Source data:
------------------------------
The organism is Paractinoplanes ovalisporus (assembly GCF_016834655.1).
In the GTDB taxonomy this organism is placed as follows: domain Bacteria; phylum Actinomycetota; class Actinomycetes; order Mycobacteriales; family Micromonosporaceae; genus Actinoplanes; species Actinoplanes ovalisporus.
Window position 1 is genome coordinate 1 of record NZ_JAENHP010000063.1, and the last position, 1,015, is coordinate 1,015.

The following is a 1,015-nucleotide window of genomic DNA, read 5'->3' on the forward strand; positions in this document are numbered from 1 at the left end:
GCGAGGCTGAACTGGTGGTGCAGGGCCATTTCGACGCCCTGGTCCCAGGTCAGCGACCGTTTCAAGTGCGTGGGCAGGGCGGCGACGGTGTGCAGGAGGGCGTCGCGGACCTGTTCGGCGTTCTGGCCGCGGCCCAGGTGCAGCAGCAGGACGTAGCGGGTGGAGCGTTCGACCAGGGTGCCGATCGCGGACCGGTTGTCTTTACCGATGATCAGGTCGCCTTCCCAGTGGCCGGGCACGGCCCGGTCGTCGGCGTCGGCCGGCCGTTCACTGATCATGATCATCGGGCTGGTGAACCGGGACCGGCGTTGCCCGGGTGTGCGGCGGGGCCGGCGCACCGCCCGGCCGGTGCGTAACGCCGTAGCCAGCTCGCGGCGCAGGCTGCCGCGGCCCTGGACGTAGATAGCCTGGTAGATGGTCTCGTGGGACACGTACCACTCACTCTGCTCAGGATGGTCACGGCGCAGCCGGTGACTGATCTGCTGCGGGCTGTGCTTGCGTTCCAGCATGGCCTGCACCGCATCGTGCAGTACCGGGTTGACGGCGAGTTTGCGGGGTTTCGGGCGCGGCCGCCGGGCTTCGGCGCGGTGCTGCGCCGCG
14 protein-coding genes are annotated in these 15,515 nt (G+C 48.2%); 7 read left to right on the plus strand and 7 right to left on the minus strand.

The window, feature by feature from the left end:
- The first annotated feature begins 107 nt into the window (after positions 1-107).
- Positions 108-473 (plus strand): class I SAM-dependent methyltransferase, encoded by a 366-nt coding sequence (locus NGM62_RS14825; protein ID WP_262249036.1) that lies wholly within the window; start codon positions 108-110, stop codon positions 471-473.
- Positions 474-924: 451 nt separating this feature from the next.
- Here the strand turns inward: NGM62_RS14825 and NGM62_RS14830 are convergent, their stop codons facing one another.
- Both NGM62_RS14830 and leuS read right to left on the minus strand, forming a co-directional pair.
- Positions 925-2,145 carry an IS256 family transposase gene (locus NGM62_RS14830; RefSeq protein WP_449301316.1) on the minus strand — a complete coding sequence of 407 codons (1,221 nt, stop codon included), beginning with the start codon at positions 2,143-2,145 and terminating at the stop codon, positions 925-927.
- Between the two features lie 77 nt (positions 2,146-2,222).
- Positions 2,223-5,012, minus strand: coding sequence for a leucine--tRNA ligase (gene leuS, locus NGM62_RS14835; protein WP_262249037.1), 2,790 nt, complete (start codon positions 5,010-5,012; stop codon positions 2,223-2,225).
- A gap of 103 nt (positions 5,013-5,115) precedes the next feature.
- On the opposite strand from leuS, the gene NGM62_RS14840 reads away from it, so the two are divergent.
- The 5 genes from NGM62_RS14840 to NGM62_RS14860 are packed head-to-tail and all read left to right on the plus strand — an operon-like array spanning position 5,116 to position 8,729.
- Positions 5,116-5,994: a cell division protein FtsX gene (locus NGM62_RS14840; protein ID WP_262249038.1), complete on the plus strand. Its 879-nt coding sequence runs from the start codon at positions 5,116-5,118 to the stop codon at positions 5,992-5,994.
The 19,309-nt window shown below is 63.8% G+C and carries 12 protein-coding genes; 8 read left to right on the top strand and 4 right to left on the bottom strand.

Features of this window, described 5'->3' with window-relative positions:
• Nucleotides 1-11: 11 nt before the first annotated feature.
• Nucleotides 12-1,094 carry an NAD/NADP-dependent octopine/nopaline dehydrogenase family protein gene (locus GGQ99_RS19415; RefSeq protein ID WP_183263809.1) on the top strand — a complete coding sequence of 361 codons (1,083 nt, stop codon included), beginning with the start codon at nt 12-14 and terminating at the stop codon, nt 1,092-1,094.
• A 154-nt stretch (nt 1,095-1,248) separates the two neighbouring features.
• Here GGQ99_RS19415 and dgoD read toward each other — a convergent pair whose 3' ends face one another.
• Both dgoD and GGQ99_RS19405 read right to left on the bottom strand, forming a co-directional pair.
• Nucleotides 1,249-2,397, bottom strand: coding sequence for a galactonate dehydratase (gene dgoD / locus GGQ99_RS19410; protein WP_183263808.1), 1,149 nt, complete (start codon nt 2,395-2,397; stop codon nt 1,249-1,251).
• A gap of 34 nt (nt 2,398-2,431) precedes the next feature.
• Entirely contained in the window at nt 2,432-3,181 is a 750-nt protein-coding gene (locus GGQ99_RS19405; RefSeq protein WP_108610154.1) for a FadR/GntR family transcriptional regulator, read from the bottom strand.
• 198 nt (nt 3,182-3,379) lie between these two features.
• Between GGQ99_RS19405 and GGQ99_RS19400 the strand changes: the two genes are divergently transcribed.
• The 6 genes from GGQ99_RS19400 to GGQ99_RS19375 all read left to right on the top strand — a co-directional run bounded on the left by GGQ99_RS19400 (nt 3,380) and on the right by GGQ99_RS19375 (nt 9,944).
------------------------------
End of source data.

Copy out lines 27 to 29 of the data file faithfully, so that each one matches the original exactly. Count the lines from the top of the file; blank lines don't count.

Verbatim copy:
• Nucleotides 1,249-2,397, bottom strand: coding sequence for a galactonate dehydratase (gene dgoD / locus GGQ99_RS19410; protein WP_183263808.1), 1,149 nt, complete (start codon nt 2,395-2,397; stop codon nt 1,249-1,251).
• A gap of 34 nt (nt 2,398-2,431) precedes the next feature.
• Entirely contained in the window at nt 2,432-3,181 is a 750-nt protein-coding gene (locus GGQ99_RS19405; RefSeq protein WP_108610154.1) for a FadR/GntR family transcriptional regulator, read from the bottom strand.